i was bummed that i forgot that it started thursday night -- c. and i could've gone since we'd already gotten a sitter and my friend and his wife had to bail on joining us for dinner. but i didn't remember until we happened to drive past the park almost an hour after that evening's performance had begun.
but we were able to go on sunday afternoon. a bit odd to see hamlet suffer under a blinding merciless sun, but fortunately it greyed a bit as the play wound graver, and there were occasional drops of rain in the final act.
i was wary, but the actor playing hamlet (the younger) was incredibly talented and although i did, as ever, have my quibbles with some of the choices for the reading of certain lines, they were definitely deliberate choices on his part, and the thought behind them was evident. (the playbill said that the last time he worked with this company (more than a decade past), he played benedick -- a fine coincidence.) the rest of the cast was capable and mostly suited to their roles -- the lone (but not trivial) exception being ophelia -- a teenage girl should not be played by a 40-something woman, even if she is the artistic director of the company. the costumes were modern and many of the props and setpieces but they didn't change any lines so it wasn't too awfully distracting.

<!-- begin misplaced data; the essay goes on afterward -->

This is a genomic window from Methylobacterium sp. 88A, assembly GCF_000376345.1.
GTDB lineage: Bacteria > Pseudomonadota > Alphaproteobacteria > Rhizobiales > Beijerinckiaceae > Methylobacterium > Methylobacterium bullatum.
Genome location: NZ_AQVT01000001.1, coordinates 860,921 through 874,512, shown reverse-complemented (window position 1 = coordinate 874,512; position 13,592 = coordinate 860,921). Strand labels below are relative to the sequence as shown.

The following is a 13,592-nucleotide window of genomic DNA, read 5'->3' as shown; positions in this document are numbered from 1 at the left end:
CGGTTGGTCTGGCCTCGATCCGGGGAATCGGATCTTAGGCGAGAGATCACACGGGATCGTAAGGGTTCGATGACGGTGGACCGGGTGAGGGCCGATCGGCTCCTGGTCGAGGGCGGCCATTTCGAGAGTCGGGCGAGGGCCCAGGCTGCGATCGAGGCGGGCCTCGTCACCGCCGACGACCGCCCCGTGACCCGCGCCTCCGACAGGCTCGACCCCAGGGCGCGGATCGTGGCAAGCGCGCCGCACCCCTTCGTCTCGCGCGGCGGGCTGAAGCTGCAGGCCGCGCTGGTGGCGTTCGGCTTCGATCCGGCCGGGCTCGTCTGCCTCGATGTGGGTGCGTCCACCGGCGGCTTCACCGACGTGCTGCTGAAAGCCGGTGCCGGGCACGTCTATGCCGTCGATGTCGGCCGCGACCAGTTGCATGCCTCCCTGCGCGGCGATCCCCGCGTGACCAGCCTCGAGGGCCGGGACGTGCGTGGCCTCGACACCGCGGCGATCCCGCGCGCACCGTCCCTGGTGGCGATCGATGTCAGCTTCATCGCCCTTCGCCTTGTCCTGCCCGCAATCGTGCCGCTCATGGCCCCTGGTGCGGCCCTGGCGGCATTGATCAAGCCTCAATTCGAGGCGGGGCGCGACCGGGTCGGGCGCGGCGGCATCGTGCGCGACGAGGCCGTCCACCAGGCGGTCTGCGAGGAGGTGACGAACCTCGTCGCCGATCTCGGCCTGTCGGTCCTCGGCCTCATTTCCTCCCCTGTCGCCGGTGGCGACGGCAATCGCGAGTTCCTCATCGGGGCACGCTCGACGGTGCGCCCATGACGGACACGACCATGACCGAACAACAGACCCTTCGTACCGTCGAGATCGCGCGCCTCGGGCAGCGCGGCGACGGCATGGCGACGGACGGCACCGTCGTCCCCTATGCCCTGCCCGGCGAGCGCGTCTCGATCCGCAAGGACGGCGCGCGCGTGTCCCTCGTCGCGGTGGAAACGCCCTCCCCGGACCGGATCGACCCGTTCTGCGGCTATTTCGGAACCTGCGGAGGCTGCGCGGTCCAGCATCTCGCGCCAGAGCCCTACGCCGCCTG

and every new viewing of the play helps shape my perceptions, and i was struck by a flash of inspiration for the hamlet-analysis-based-project i've had in mind for years. more to come on that front perhaps.
i quite admired the portrait of hamlet (the elder) they used -- from afar it looked to me a lot like william shatner (see for yourself below). which reminded of me of his so bad it's good (or is it?) rendition of the to be soliloquy. regardless of the absurdity, i would find a complete production of hamlet with a young shatner (cue nimoy) fascinating.
and speaking of shatner and shakespeare, i had previously observed this: the former is by far the more popular 'william sha' on google and at imdb, but in the hallowed halls of academic pursuit (wikipedia....) the latter is not only more popular, he is the most popular 'wil' as well. (shatner's bacon number is 2; shakespeare's bacon number is...0? undecipherable? (just kidding, i'm a stratfordian)).